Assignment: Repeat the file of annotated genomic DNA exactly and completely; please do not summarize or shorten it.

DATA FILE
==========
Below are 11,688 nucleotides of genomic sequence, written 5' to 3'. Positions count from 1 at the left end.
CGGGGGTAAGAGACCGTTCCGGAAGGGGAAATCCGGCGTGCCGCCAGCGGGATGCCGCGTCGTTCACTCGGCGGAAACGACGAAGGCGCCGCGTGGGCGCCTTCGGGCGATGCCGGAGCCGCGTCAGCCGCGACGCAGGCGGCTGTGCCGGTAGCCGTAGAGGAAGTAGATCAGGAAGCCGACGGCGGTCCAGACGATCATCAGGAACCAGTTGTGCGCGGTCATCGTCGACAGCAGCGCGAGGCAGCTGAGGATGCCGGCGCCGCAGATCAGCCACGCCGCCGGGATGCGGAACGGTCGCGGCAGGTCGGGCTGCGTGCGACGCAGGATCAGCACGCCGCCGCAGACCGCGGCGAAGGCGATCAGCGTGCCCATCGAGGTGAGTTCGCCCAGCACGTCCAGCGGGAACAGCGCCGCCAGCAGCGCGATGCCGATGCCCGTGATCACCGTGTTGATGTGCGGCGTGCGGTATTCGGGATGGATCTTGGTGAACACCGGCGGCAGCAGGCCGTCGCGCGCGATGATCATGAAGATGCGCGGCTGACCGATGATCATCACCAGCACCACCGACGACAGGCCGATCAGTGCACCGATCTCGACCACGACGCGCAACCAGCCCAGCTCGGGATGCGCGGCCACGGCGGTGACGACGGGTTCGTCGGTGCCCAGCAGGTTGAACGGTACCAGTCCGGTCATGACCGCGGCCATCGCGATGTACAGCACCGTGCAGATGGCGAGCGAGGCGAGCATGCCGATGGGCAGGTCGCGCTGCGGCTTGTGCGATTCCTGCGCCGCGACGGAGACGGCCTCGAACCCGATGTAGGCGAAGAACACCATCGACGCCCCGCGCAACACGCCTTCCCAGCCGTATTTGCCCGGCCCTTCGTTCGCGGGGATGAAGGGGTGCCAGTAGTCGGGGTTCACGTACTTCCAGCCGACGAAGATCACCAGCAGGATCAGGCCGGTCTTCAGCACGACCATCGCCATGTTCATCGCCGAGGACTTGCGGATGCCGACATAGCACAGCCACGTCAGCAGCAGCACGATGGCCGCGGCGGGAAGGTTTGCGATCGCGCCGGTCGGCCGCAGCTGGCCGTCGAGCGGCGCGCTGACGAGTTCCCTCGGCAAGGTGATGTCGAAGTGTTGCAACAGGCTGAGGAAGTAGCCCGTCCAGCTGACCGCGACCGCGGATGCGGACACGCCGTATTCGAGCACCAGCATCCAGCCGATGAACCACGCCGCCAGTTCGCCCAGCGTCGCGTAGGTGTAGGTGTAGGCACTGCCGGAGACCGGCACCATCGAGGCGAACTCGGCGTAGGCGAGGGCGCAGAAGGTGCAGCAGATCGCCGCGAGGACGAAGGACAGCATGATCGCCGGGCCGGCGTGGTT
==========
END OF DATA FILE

Below are 11,688 nucleotides of genomic sequence, written 5' to 3'. Positions count from 1 at the left end.
CGGGGGTAAGAGACCGTTCCGGAAGGGGAAATCCGGCGTGCCGCCAGCGGGATGCCGCGTCGTTCACTCGGCGGAAACGACGAAGGCGCCGCGTGGGCGCCTTCGGGCGATGCCGGAGCCGCGTCAGCCGCGACGCAGGCGGCTGTGCCGGTAGCCGTAGAGGAAGTAGATCAGGAAGCCGACGGCGGTCCAGACGATCATCAGGAACCAGTTGTGCGCGGTCATCGTCGACAGCAGCGCGAGGCAGCTGAGGATGCCGGCGCCGCAGATCAGCCACGCCGCCGGGATGCGGAACGGTCGCGGCAGGTCGGGCTGCGTGCGACGCAGGATCAGCACGCCGCCGCAGACCGCGGCGAAGGCGATCAGCGTGCCCATCGAGGTGAGTTCGCCCAGCACGTCCAGCGGGAACAGCGCCGCCAGCAGCGCGATGCCGATGCCCGTGATCACCGTGTTGATGTGCGGCGTGCGGTATTCGGGATGGATCTTGGTGAACACCGGCGGCAGCAGGCCGTCGCGCGCGATGATCATGAAGATGCGCGGCTGACCGATGATCATCACCAGCACCACCGACGACAGGCCGATCAGTGCACCGATCTCGACCACGACGCGCAACCAGCCCAGCTCGGGATGCGCGGCCACGGCGGTGACGACGGGTTCGTCGGTGCCCAGCAGGTTGAACGGTACCAGTCCGGTCATGACCGCGGCCATCGCGATGTACAGCACCGTGCAGATGGCGAGCGAGGCGAGCATGCCGATGGGCAGGTCGCGCTGCGGCTTGTGCGATTCCTGCGCCGCGACGGAGACGGCCTCGAACCCGATGTAGGCGAAGAACACCATCGACGCCCCGCGCAACACGCCTTCCCAGCCGTATTTGCCCGGCCCTTCGTTCGCGGGGATGAAGGGGTGCCAGTAGTCGGGGTTCACGTACTTCCAGCCGACGAAGATCACCAGCAGGATCAGGCCGGTCTTCAGCACGACCATCGCCATGTTCATCGCCGAGGACTTGCGGATGCCGACATAGCACAGCCACGTCAGCAGCAGCACGATGGCCGCGGCGGGAAGGTTTGCGATCGCGCCGGTCGGCCGCAGCTGGCCGTCGAGCGGCGCGCTGACGAGTTCCCTCGGCAAGGTGATGTCGAAGTGTTGCAACAGGCTGAGGAAGTAGCCCGTCCAGCTGACCGCGACCGCGGATGCGGACACGCCGTATTCGAGCACCAGCATCCAGCCGATGAACCACGCCGCCAGTTCGCCCAGCGTCGCGTAGGTGTAGGTGTAGGCACTGCCGGAGACCGGCACCATCGAGGCGAACTCGGCGTAGGCGAGGGCGCAGAAGGTGCAGCAGATCGCCGCGAGGACGAAGGACAGCATGATCGCCGGGCCGGCGTGGTT